Over the last twenty-five years, I have evolved some guiding communication principles that have served me well in business, in relationships, in friendships, in life. I think these principles can help others and make us think of how we interact with each other, irrespective of our color, class, or gender. Trust you will accept this in the loving context intended, and not some sort of “white man preachiness.”
Listen. Empathize. Relate.
- It starts with listening. Not just hearing someone… actively listening. Asking questions when you do not understand something. Seeking to truly understand what someone is saying to you is essential, respectful, and authentic. Affirming you hear someone and comprehending what they are saying is crucial.
- You must empathize with others emotionally, cognitively, and compassionately. You know you have connected emotionally in that moment when you cry while someone else is crying. Cognitive empathy requires you to try to walk a mile in their shoes and think about how they feel in a situation. Compassionate empathy is speaking up when you see someone telling racist jokes. It is acting on behalf of someone else and using your position of privilege without fear of backlash.
- Finally, relate to them. When it comes to issues directly related to being black in the United States, you may have to contextualize some of the things mentioned earlier that I, as a white man, may never fully understand due to lack of experience. But you must have the courage to share your own experiences back to another person with full unfettered honesty. We must acknowledge that we are interdependent on each other. True happiness cannot exist without the realization that until everyone feels love, trust, respect or loyalty, harmony cannot exist.
But these principles came to me later in life. I learned them through experience and time. They were never taught to me. How I wish I had these skills when I was young.
My best friend in high school was black. That sounds so odd and awkward to talk about “my one black friend” in 2020, but in the context of a 1987 rural, lower-income, predominantly white high school, it resonates.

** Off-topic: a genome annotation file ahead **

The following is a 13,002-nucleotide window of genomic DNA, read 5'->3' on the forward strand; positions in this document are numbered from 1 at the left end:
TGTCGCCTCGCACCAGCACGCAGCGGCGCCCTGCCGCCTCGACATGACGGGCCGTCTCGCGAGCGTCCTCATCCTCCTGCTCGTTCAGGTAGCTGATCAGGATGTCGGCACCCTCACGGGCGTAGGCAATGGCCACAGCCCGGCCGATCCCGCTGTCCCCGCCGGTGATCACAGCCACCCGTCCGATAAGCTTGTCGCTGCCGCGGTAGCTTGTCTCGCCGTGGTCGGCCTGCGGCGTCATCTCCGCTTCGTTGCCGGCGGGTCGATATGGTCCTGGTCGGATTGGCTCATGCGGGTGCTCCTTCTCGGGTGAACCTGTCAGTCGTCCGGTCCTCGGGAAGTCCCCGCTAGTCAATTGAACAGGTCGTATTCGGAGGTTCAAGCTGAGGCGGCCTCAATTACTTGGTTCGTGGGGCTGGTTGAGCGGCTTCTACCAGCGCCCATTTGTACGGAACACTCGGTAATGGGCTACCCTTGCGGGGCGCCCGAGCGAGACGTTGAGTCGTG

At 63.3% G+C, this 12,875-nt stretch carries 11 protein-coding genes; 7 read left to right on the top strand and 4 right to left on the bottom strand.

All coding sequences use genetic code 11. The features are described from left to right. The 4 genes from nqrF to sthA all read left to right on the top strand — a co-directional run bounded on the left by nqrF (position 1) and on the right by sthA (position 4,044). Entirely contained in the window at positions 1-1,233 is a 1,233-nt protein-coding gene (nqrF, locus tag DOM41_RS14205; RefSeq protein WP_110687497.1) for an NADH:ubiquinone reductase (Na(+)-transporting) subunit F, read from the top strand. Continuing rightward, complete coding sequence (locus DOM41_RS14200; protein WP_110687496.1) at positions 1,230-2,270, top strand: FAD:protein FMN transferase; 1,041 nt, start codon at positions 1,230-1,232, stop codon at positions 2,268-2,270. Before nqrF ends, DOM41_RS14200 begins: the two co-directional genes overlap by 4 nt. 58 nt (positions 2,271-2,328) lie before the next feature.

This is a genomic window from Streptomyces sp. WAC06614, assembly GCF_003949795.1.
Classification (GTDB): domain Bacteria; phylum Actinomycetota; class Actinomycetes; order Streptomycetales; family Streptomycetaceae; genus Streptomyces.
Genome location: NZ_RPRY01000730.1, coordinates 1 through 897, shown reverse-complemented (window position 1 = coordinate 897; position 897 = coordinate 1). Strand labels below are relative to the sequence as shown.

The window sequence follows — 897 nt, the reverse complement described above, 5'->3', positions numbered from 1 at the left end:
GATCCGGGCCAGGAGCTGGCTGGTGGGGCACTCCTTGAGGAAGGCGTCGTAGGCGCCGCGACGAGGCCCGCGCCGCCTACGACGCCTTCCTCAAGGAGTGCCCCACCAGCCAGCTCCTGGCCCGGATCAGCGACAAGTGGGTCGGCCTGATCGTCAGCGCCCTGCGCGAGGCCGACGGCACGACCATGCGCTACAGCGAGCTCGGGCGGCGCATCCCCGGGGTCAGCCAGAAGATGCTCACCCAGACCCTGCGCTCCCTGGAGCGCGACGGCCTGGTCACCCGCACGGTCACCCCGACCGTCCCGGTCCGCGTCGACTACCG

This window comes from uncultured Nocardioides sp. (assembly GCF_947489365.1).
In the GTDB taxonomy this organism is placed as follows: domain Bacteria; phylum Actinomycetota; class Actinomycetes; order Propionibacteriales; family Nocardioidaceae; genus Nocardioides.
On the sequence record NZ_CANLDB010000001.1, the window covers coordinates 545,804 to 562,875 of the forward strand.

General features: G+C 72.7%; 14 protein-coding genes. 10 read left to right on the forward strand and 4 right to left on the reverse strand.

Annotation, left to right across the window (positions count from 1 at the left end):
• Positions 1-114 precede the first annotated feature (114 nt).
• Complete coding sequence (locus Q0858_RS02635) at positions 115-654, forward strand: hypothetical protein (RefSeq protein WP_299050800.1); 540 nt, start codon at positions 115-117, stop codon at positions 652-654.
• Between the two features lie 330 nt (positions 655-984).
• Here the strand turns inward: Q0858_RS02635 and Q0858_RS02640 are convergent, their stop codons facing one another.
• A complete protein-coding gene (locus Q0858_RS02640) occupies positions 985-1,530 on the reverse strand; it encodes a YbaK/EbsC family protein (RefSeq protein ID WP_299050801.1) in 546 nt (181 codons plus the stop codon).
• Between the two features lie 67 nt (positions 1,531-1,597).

He accidentally and tragically drowned a few days before his eighteenth birthday at a pool party. No one knew he couldn’t swim. We were all drunk and high. I live with that guilt every day.
Sadness aside, my biggest regret is that I never took the time to listen to how ‘outside’ he must have felt at our school. I had not developed the empathy skills to truly understand the overt racism he handled nor the ability to relate so I could have been a better, more genuine friend while he was alive.
His death created a lifelong mission for me to work on being a better person. To forge relationships of substance and discard those that lack any sense of mutuality. The effort needs to be shared and not one-sided by either party.
As we all seek to better listen, empathize, and relate to each other, let’s stop the stupid, shithead, ignorant statements of obvious white privilege. For example:
- “I don’t see color. I see everyone the same.” How offensive. We should embrace our differences and acknowledge them and use them to unify us versus divide us.
- “All lives matter” is a cop out. It misses the point completely of what Black Lives Matter is trying to accomplish. Have a black cop kneel on the throat of a white person as they die on camera. Exactly. Does not happen. Stop being so damn tone deaf. LISTEN.
- “Every time these protests happen looting occurs.” The inference here is racist, that black people are criminals waiting for an excuse. Makes me sick when white people say this because it is likely white supremacist agitators stirring things up in the first place.
I often wonder if true equality occurs over the long haul. Societies cannot change en masse. Hear me. When we look to the masses to come along, we set ourselves up for failure. Just like with looting, the mob caters to the lowest common denominator in people, not our better angels. Only people change, and then societies reflect those changes in their culture.
Perhaps we simply need generational ignorance, narrow-mindedness, and bigotry to die off. Progress takes time, and there have been some steps in the last fifty years as the older, more bigoted generations go to their dirt nap. Not enough progress. And never fast enough.
I look at my daughters today, and I am so proud. They do not label, and that is a good start. They do not have “black friends or “gay friends.” They just have friends. They judge people based on their actions, not their appearance. How beautiful is that?
But you also wonder: how prolific is that color-blindness in this generation of Millennials and Gen Z’ers? Are these young adults the answer to a better, more equal more inclusive world?
Only time will tell. For now, all we can do is individually make the necessary changes in our hearts and our minds to suck less as a person, but also to suck less as communities. Do your part to help bridge the divisions between races. Be relentless and passionate. Never give up hoping and fighting for better days and a better world.
Listen. Empathize. Relate.